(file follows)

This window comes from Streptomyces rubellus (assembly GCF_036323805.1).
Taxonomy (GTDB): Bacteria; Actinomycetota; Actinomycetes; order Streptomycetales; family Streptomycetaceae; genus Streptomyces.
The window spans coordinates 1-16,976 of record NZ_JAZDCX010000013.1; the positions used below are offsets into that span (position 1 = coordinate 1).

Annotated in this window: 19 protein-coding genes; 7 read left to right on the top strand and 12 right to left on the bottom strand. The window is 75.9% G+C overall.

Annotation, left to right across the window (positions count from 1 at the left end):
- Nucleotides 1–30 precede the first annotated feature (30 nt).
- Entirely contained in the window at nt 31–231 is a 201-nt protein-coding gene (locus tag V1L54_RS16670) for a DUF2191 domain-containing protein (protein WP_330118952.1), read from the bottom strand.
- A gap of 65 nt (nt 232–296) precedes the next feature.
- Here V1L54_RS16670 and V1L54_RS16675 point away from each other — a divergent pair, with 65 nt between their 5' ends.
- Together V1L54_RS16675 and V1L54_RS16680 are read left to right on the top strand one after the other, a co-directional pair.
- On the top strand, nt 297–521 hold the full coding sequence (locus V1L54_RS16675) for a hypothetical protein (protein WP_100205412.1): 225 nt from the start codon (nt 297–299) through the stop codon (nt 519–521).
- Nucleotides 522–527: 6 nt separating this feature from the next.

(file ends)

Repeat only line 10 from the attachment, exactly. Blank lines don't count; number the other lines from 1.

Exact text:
- Together V1L54_RS16675 and V1L54_RS16680 are read left to right on the top strand one after the other, a co-directional pair.